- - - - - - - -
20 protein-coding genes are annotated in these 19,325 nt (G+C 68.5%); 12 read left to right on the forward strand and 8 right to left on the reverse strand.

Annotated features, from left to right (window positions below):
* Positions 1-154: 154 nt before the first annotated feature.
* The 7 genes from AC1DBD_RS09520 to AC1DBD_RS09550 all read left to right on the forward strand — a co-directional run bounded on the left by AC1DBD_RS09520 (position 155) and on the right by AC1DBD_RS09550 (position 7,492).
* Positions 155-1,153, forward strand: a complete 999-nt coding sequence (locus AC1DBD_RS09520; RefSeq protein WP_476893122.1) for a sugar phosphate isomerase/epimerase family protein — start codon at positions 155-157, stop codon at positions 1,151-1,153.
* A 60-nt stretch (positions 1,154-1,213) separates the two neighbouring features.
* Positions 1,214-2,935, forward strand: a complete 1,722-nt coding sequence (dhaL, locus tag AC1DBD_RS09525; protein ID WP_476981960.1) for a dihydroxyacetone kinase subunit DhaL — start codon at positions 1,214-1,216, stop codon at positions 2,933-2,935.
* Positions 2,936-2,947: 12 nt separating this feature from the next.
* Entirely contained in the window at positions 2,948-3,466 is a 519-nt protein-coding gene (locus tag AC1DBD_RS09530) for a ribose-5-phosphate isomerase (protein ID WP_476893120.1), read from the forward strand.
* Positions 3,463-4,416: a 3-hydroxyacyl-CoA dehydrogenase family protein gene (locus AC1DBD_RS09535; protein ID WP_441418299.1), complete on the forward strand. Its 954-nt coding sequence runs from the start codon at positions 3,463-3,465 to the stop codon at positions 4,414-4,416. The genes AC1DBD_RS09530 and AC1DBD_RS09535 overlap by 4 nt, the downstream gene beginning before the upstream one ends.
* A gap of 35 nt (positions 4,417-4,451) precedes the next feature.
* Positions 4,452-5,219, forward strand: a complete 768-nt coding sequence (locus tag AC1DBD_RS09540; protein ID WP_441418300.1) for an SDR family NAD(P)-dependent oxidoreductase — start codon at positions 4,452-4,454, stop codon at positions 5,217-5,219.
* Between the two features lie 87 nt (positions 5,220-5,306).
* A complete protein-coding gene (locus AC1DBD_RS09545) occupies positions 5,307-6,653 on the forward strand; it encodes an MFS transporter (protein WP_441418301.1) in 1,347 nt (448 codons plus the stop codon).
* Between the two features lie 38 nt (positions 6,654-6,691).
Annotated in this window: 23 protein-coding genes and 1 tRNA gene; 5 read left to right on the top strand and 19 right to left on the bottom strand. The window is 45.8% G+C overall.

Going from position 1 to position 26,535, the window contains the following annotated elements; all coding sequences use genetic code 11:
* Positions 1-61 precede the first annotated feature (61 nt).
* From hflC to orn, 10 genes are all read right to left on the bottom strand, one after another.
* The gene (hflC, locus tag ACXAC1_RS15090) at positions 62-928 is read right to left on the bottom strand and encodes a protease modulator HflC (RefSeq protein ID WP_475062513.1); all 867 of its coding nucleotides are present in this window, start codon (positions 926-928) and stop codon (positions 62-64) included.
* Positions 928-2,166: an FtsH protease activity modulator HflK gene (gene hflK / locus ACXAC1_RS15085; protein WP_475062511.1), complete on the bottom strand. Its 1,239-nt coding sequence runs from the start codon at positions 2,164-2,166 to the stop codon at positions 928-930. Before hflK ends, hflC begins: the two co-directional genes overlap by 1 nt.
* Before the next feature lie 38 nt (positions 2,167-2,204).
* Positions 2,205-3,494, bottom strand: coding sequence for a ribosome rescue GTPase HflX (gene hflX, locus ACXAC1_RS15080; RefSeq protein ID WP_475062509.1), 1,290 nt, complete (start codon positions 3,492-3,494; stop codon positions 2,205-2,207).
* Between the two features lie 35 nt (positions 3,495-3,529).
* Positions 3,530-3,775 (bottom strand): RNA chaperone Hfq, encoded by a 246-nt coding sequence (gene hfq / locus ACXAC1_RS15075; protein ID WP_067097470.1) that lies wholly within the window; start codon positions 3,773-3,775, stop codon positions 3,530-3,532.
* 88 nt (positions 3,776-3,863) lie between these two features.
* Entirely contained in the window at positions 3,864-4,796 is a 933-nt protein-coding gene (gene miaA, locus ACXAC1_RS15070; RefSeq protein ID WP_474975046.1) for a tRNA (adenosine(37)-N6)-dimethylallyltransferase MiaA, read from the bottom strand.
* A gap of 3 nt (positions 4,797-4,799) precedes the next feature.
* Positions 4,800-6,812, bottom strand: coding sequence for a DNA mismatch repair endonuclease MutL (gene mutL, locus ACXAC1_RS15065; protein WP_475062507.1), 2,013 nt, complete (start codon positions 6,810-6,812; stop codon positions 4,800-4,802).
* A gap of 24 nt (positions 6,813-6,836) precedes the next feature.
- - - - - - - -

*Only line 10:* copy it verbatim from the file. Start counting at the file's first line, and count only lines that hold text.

* Positions 3,463-4,416: a 3-hydroxyacyl-CoA dehydrogenase family protein gene (locus AC1DBD_RS09535; protein ID WP_441418299.1), complete on the forward strand. Its 954-nt coding sequence runs from the start codon at positions 3,463-3,465 to the stop codon at positions 4,414-4,416. The genes AC1DBD_RS09530 and AC1DBD_RS09535 overlap by 4 nt, the downstream gene beginning before the upstream one ends.